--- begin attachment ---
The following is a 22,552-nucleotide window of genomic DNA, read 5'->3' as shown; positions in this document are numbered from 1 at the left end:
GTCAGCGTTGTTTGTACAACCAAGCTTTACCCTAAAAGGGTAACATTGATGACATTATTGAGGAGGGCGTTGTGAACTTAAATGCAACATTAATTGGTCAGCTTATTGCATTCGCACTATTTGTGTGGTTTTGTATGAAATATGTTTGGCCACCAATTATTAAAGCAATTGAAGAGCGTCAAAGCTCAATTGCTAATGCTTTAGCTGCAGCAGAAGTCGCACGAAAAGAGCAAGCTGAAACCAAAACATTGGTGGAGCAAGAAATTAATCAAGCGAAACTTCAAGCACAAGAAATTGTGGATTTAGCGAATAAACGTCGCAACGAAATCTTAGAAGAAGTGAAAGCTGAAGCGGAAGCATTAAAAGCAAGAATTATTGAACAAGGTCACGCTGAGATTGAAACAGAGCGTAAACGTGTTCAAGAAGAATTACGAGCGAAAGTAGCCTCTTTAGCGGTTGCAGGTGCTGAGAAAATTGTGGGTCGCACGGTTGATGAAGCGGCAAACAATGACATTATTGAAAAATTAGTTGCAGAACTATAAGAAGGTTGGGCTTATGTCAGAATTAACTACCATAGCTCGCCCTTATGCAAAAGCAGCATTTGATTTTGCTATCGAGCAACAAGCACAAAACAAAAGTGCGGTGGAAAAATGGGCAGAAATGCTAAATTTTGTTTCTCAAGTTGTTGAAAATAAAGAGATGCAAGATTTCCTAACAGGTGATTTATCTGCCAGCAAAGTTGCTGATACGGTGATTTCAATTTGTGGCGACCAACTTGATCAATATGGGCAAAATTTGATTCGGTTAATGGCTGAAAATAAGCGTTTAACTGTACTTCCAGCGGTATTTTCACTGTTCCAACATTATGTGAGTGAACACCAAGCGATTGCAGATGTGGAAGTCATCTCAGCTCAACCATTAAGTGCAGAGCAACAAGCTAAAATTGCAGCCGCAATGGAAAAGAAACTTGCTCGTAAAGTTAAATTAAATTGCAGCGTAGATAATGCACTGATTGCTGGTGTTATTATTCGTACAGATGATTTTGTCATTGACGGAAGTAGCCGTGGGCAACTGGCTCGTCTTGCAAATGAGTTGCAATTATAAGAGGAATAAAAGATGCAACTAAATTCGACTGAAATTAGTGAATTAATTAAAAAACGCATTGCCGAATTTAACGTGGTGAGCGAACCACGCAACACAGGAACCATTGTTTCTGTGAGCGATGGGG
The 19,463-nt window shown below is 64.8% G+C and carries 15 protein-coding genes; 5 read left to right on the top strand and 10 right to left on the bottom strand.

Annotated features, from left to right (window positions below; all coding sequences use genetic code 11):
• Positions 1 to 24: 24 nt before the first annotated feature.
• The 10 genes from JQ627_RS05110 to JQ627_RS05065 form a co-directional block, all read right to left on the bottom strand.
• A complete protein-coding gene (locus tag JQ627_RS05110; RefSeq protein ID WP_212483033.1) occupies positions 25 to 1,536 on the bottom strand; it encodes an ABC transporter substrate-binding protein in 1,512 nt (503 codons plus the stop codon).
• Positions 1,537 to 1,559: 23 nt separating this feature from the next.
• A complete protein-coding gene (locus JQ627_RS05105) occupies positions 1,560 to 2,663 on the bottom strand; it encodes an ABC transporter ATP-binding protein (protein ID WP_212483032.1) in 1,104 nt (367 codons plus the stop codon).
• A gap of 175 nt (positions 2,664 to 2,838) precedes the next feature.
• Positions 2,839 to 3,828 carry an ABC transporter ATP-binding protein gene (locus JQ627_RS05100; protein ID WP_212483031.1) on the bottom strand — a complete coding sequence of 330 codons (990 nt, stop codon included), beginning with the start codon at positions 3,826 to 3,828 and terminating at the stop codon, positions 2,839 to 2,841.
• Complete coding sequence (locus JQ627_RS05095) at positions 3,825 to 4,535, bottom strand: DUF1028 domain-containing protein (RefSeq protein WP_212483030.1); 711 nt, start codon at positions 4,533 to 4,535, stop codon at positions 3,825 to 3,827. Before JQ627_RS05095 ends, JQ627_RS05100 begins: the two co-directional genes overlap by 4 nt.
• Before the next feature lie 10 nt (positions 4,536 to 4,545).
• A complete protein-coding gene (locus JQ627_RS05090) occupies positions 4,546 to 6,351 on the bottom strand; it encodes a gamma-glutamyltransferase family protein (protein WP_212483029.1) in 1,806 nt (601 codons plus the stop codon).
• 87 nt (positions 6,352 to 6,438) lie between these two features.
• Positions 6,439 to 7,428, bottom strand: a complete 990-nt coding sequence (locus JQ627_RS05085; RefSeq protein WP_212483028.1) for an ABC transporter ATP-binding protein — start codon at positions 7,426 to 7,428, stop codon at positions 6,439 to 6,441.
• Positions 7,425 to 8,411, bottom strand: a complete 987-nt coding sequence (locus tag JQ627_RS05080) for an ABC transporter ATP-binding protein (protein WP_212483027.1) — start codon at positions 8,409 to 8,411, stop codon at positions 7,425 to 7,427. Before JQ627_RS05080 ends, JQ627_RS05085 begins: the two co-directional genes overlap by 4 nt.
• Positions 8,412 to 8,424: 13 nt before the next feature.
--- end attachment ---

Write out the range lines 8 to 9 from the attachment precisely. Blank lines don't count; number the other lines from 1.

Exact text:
• Positions 1,537 to 1,559: 23 nt separating this feature from the next.
• A complete protein-coding gene (locus JQ627_RS05105) occupies positions 1,560 to 2,663 on the bottom strand; it encodes an ABC transporter ATP-binding protein (protein ID WP_212483032.1) in 1,104 nt (367 codons plus the stop codon).